The Education Secretary Nicky Morgan has announced that ex-soldiers will be on hand to teach children about ‘grit’ along with programs designed to increase their levels of resilience. Her opposite number, Tristram Hunt, has been banging on about this for a while now, both appearing to announce interventions for things of which they understand little.
I can only assume that both Morgan and Hunt have adopted the term ‘grit’ from psychologist Angela Lee Duckworth, whose research appears to have identified certain traits that result in individuals striving to complete tasks and having a passion for long-term goals. If Morgan and Hunt aren’t referring to this research, then I’m not sure that they are in agreement on what they are banging on about. I have heard Hunt use the terms resilience and grit interchangeably and even referring to grit as an American term for resilience – which it isn’t, by the way.
So do children need ‘resilience’ and ‘grit’ training and are former service personnel the best suited to provide it? That all depends on what we mean by the terms we are using.
Morgan has stated:
For pupils who may have faced challenges or difficulties in their personal life, these initiatives run by former armed services personnel can offer a sense of greater aspiration and can help build the skills and confidence they need to go on to good jobs and successful futures
Here, Morgan is suggesting that resilience training would help those children who have experienced adversity in their lives – the ‘traditional’ view of resilience. The problem is that many children who have faced such challenges, and have come through them, have already displayed considerable resilience. Ann Masten, in her now classic article ‘Ordinary Magic’ rejects the view that resilient children are in some way special, claiming that resilience arises from ‘normative functions of the adaptational system’ (Masten, 2001 p.227). Is resilience something that can be taught directly or is it something that emerges through life’s inevitable ups and downs? Furthermore, is this the kind of resilience that students need to develop? If resilience arises through life experience then this would suggest that the ability to cope with adversity emerges naturally – it is not something that can be taught. A more realistic approach would be to concentrate on those day-to-day problems encountered at school that can zap self-confidence and lead to self-handicapping strategies. These problems might be minor but personally significant.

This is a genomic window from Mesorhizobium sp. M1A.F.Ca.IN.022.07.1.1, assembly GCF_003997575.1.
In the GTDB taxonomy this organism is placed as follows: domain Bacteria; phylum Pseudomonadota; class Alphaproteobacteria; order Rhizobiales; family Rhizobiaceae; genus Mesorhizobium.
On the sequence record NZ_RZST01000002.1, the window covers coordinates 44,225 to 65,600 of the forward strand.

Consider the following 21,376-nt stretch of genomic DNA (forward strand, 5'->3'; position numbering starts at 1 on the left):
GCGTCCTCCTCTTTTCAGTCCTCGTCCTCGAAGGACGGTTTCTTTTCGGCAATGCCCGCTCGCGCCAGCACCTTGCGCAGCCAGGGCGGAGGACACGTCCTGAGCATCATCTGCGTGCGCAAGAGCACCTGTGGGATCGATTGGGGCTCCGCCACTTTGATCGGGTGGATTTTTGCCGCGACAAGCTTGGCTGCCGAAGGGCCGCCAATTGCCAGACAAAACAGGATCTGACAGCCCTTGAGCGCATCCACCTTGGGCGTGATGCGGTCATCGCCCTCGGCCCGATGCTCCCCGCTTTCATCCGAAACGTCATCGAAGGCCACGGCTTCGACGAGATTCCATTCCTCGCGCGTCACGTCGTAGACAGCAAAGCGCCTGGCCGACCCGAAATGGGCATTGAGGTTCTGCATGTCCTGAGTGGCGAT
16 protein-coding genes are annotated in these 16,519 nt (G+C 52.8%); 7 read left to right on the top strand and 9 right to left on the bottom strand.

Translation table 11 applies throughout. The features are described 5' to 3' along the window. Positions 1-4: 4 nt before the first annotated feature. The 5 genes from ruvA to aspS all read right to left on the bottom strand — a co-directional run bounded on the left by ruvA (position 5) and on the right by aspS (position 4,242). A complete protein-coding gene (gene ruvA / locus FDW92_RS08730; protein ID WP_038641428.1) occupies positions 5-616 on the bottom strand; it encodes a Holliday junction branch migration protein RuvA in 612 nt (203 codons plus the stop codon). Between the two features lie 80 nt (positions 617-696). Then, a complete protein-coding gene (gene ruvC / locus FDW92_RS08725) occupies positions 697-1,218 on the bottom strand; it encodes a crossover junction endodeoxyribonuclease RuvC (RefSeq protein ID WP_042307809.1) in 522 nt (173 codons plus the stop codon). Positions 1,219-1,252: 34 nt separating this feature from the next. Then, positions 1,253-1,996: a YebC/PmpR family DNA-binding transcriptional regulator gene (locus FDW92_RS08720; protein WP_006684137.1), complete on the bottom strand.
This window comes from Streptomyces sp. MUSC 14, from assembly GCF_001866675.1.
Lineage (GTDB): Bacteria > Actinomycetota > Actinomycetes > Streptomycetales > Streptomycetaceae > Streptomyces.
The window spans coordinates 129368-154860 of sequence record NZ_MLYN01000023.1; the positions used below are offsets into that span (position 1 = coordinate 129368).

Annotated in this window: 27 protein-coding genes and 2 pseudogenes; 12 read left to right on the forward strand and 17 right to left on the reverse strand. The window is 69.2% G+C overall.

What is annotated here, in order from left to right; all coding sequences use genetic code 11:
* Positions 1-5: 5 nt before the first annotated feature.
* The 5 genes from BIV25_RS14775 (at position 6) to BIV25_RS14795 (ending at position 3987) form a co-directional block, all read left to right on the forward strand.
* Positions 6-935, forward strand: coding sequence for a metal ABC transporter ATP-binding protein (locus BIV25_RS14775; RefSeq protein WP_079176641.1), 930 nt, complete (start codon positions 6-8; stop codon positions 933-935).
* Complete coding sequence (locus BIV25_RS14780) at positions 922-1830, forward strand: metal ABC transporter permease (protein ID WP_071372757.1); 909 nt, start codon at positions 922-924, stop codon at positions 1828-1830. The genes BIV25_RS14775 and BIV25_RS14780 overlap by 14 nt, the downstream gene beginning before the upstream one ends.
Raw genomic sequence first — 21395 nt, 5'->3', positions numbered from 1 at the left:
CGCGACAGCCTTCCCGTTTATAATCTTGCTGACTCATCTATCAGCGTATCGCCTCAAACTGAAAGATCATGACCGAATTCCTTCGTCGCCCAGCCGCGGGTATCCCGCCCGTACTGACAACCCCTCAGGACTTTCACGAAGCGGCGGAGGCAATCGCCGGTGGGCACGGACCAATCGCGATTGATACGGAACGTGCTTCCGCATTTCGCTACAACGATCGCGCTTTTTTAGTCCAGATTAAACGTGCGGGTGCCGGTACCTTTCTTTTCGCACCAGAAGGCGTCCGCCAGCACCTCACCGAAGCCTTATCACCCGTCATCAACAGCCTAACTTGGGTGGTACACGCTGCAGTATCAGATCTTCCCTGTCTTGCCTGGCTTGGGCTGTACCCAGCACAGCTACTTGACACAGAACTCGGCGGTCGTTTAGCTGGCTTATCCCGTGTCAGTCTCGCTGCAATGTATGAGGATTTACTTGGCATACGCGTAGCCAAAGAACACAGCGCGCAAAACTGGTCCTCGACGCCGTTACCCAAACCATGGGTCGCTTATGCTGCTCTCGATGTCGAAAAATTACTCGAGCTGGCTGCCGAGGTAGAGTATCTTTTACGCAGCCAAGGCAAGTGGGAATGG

Indeed, some schools have already introduced ‘resilience’ building programs into their curriculum. However, a recent systematic consultative review found that many resilience programs within schools used the term ‘resilience’ is such a vague and conceptually weak manner that the authors found it difficult to identify those which could be realistically described as resilience-based (Hart & Heaver, 2013)
So what about ‘grit’? Research into the grit construct is at the very early stages, so much so that defining it becomes a difficult challenge. Critics claim that the way in which it overlaps with other constructs (including resilience) means that we are still a long way off when it comes to training a person to become more ‘gritty’, never mind identifying those who have increased their ‘grittyness’ post intervention.
If we assume that we are all agreed on what represents these two related constructs, are ex-soldiers the best people to train young people in how to become more resilient and grittier? I suppose that depends, but my gut says ‘no’. Resilience and grit involve a number of other skills, like self-efficacy and emotional self-regulation). Positive emotions are more often present in resilient individuals and those students who are better at regulating their emotions respond more constructively to feedback and view themselves as having more control over their environment are better able to bounce back from challenging situations. Many former soldiers might also display such characteristics, but so do many others, including teachers and students.
My instinct tells me that Morgan and Hunt are more interested in the terms and the images such terms conjure up, rather than being aware of (or even interested in) the concepts themselves or, indeed, the outcome measures involved.
They certainly haven’t read the literature.
Hart, A. & Heaver, B. (2013). Evaluating resilience-based programs for schools using a systematic consultative review . Journal of child and youth development. 1 (1). p.pp. 27–53.
Masten, A. (2001). Ordinary Magic.pdf. American psychologist. 56 (3). p.pp. 227–238.